Best of the Web: Watch this beautiful children’s story from Melbourne on how humanity is shining through our Windows

A new children's digital book to inspire all of us, three tips on surviving Lockdown 2.0, and how we can take the pressure off parents.

Our selection of thought-provoking and useful resources from around the web, on educating and raising children, and supporting families.

Watch this beautiful children's story from Melbourne on how our humanity is shining through our Windows

The video above is a joyous expression of the human spirit, borne out of the hardship of physical separation caused by the pandemic.

Windows tells the story of children stuck at home, who when looking out the window, are entertained by the shapes of passing clouds, neighbours playing music, and grandparents dancing and goofing around.

In part, it’s the real life experience of the book’s author Patrick Guest, also a physio in close contact with the community, who has had to leave the family home twice to protect a son Noah, who has Duchenne Muscular Dystrophy, a progressive muscle weakness disorder. Patrick has returned home to talk and play with Noah through the window. You can read his moving story in this report from The Age.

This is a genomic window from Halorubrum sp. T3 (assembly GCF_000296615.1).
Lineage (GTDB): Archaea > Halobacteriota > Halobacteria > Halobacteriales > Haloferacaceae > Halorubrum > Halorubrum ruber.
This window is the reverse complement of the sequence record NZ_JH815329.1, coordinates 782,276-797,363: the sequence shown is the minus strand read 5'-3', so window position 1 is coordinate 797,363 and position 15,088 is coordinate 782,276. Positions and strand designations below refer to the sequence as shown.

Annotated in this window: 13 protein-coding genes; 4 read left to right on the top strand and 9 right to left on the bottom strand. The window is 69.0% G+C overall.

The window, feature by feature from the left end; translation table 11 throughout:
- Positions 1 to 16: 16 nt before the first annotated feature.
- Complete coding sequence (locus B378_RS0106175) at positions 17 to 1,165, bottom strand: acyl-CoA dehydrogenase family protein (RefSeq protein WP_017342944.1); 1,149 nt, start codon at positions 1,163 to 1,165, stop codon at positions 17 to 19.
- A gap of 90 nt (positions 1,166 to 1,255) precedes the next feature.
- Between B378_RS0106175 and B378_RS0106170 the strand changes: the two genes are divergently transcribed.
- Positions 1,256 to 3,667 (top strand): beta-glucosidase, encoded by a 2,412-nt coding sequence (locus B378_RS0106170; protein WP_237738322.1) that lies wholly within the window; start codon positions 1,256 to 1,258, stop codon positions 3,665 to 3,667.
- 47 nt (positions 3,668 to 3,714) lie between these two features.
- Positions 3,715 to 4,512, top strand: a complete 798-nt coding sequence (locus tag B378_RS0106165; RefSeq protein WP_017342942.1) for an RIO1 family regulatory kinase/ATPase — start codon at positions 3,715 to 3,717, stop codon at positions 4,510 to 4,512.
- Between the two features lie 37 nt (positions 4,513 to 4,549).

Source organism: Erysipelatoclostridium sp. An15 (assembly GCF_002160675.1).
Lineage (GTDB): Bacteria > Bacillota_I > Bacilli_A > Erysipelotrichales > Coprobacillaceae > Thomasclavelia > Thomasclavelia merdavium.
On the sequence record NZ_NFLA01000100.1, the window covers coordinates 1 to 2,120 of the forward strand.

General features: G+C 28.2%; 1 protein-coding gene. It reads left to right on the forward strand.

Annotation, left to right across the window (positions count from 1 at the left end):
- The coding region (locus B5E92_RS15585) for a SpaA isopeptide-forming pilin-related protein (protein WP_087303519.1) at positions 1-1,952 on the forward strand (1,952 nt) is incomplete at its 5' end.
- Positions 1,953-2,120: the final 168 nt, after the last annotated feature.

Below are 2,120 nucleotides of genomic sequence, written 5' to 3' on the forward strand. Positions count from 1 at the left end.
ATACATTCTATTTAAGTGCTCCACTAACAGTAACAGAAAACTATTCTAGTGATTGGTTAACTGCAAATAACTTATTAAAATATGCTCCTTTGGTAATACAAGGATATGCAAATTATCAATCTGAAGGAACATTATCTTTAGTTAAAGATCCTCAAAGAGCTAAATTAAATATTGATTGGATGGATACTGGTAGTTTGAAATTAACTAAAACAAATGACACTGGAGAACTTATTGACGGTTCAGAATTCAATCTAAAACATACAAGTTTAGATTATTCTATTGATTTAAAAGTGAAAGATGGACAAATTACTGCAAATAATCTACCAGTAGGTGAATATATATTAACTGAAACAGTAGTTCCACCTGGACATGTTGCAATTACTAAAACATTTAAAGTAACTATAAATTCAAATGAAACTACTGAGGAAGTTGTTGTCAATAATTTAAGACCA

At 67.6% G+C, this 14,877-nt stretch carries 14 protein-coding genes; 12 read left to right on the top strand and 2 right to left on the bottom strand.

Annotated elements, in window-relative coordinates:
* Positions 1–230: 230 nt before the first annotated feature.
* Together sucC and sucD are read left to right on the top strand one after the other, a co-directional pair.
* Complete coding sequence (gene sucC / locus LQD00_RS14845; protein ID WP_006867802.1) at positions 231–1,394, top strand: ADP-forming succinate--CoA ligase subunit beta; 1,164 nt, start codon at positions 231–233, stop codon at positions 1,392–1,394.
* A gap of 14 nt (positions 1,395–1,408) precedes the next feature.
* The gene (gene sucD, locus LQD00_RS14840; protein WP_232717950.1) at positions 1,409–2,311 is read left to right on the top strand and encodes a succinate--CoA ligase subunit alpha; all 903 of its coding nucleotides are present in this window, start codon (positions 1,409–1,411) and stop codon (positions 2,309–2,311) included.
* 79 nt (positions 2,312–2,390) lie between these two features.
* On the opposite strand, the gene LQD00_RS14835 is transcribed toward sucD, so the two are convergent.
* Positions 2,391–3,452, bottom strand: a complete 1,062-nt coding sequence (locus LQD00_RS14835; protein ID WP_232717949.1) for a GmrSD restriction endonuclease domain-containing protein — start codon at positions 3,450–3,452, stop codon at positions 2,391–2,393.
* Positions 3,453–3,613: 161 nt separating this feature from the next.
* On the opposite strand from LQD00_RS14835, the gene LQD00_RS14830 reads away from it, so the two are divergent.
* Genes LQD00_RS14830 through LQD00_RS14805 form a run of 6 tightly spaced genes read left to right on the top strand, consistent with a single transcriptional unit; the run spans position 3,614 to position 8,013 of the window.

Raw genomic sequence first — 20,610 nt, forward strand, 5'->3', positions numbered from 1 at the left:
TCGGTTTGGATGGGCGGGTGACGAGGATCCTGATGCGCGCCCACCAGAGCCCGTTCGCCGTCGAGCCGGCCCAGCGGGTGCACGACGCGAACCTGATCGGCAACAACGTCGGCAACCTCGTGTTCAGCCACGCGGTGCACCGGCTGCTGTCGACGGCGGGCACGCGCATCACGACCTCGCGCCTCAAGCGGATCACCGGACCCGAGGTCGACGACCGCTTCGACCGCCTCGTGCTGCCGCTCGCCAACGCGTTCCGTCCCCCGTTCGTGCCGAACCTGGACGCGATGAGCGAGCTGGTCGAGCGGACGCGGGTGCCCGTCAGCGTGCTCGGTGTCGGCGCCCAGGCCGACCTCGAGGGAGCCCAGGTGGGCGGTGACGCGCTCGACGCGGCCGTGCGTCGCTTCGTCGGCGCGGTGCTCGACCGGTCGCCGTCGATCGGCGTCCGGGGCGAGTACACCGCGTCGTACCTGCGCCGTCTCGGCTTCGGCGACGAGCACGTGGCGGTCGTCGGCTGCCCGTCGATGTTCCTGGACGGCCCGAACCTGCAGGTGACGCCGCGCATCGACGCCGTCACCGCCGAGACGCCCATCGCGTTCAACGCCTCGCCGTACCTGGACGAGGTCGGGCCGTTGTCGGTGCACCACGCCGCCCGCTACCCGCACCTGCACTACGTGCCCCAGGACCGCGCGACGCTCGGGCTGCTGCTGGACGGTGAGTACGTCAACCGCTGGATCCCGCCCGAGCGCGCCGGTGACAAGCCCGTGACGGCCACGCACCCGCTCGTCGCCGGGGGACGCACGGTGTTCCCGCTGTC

Hardie Grant Children’s Publishing this week released the book in digital form to coincide with the pandemic. It features beautiful illustrations by Jonathan Bentley.

You can click on the link below to find out more, and how to pre-order a hard copy of the book due in October. There’s also Windows activities, including downloadable themed paper for children to write to someone they’re missing.

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3 things to help Victorian parents get through lockdown in Melbourne

The return to lockdown in Melbourne and Mitchell Shire has presented a whole new set of challenges and demands on families. One of the positives is that we have the experience of Lockdown 1 to draw upon.

This article draws on the collective wisdom for ideas to help us get through this. Useful suggestions include finding some ‘me’ time, if only for a few minutes, and the importance of staying connected.

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Guilt-ridden and exhausted, parents are wary of another home-front battle

(Clare Tanner, The Age)

This is an important study into how families coped – or didn’t – during the first lockdown. The author, a Monash University academic, interviewed working mums and dads about their experiences during Australia’s first lockdown.

The responses showed just how tough it was at times, balancing work and remote learning.

There are important lessons as we head into a second round of lockdown and remote learning. The thing that parents want to hear from workplaces and schools to relieve pressure? ‘Just do what you can.’

Read the full article